Well, it wouldn’t be Govan – and I don’t suppose it would have been Jimmy Reid either - if we didn’t have a bit of ‘Govanitis’ controversy. Yes, even on the day of someone’s funeral.
As the cortege passed along Govan Road, there, on the busy pavements, outside the Old Govan Arms, Jimmy Reid was being given his blessings from one irate ‘punter’ shouting at the cortege, accusing the dead man of deserting his ‘class or class-less’ roots, when he defected from the shipyards and became a political pundit for The Sun newspaper and the old Glasgow Herald.
Ah well, you can’t please everyone -- and the contrast, I’m sure, would have been evident to Jimmy, lying there in his coffin as he made the journey from his home in Rothesay, on the ferry across the Clyde, up the road alongside the Clyde estuary, and thence to Fairfields’ (now Upper Clyde Shipbuilders), where around one hundred shipyard workers, yellow helmets in hand, bowed as the cortege passed the yard door.
Of course, most of the workers were not around at the time of the ‘sit-in’ which had taken place almost forty years before – but the legend lives on.
I did meet one man who was there, retired former Fairfields’ man, John Cassells who had come along with his wife, to pay their respects, as did many others who had nothing to do with the shipyards – but were unstinting in their praise of ‘the Committee’ who had organised the ‘work-in’.
The praise was also, very much in evidence at a ‘Celebration of Life’ for Jimmy Reid, held in Govan Old Parish Church.
The place was packed out and the speakers included many famous friends, such as fellow-Govanite Alex Ferguson (Sir, mind you – and Manchester United manager), Alex Salmond (Rt. Hon. don’t forget – Scotland’s First Minister, and proper ‘punter’), some prominent Trade Union people and Billy Connolly (I don’t think he is Sir yet, although he is a neighbour and good friend of The Queen, up there at Balmoral).
Billy seemed sad that he could not claim to have been Govan-born, but had been educated at St. Gerard’s School, in Southcroft Street, Govan.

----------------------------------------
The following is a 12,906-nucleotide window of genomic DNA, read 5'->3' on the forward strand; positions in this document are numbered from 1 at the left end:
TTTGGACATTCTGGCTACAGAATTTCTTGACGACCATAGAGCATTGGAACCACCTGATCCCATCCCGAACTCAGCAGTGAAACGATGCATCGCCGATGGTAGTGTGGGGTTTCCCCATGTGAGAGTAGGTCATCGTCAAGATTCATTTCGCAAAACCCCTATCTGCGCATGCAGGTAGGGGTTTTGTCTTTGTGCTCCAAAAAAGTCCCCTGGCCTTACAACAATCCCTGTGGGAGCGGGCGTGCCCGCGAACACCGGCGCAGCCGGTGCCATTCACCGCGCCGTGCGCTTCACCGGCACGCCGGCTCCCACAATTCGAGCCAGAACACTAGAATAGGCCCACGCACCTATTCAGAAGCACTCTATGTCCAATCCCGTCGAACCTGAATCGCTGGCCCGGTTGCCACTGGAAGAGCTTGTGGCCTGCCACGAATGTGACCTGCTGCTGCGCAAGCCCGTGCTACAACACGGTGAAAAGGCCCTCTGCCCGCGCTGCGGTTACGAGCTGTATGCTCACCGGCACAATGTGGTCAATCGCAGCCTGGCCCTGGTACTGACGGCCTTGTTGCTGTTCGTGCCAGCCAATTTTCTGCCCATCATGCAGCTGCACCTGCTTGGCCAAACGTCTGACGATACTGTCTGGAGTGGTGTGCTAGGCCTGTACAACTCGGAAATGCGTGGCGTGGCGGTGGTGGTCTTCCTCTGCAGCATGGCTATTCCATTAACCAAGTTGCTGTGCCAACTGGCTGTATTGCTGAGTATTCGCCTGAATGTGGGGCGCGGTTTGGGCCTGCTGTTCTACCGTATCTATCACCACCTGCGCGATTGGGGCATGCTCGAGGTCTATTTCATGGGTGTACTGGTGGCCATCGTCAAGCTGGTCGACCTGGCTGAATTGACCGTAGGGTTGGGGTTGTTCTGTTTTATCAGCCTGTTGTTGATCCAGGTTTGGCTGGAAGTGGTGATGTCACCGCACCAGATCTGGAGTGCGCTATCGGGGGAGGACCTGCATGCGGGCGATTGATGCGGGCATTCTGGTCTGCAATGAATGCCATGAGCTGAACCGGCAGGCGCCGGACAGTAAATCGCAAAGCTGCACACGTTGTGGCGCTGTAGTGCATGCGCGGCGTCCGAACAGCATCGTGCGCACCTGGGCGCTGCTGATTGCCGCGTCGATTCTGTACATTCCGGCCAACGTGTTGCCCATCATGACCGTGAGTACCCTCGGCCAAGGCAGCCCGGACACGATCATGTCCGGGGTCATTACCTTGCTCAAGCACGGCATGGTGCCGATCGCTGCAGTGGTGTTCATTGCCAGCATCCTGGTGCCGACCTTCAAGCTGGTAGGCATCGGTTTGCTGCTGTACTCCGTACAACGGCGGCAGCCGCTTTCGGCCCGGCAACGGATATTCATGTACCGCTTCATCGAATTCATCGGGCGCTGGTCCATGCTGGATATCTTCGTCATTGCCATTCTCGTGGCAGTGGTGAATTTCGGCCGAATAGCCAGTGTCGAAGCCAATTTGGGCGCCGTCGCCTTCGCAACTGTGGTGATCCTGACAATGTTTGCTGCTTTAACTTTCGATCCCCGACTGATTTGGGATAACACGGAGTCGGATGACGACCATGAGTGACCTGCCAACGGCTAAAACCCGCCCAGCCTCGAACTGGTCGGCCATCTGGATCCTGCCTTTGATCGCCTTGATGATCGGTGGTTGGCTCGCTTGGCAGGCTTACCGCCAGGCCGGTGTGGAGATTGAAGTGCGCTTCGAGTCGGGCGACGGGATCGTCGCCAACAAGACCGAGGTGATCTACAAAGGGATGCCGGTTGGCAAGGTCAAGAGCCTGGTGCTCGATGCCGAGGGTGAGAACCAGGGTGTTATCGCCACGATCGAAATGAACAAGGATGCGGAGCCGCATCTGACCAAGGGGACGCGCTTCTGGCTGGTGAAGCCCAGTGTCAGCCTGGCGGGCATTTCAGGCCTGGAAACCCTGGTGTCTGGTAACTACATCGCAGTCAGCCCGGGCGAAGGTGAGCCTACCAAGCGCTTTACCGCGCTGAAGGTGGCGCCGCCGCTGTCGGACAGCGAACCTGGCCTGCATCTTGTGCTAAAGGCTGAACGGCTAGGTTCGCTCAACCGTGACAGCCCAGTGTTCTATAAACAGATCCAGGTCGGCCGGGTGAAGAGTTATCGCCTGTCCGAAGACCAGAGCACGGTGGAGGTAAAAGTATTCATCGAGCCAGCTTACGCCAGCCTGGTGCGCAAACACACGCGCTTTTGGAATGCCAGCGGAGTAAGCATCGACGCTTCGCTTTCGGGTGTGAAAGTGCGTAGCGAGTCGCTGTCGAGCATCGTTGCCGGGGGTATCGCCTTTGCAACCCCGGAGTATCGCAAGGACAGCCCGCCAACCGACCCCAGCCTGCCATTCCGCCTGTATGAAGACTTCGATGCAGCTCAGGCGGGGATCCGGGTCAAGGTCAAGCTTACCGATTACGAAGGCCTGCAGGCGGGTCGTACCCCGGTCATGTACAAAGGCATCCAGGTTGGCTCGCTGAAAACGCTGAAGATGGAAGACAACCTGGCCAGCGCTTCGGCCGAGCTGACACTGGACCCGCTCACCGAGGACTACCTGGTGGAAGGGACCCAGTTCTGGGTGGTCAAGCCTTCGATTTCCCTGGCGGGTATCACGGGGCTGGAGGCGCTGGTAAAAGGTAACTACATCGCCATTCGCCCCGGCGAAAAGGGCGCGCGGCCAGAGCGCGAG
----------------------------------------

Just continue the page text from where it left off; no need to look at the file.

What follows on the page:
The Service (or Celebration) lasted for one and a half hours, with loads of laughs, emotion and mighty tributes, re the way that Jimmy Reid had lifted himself, from the Whitefield Road days of his birth and youth, to become a raconteur, after-dinner speaker and writer – much of his learning self-taught, from countless hours spent in the Elderpark Library in Govan from age fourteen. Jimmy is survived by wife, Joan, three daughters and grandchildren.
David Scott, a former Television presenter, and long-time friend of Jimmy’s conducted the Proceedings and recalled how Jimmy had told him of an incident from his shipyard days – when one of the workers had dreamt-up a ‘scheme’ (or scam), whereby he would take a load of grease up to the greyhound racetrack (‘the dugs’) and grease the floor of four of the five traps – leaving trap number three, allowing a ‘safe –passage’ out of the traps for dog three.
Of course, all of the workers were told of the idea and there was an unusual amount of bets on number three dog in that particular race.
Number three dog won, and Jimmy said that the only things faster than dog three that night were the punters going to collect their winnings from the Bookies before they held a Stewards’ Enquiry.
We know that this story will be told again, as will other countless stories, fact and fiction – about Jimmy Reid and his accomplishments. I’m glad I was able to attend his funeral, the feelings of respect and some distant admiration I had felt beforehand -- for what he achieved were endorsed by those who had known him, up close.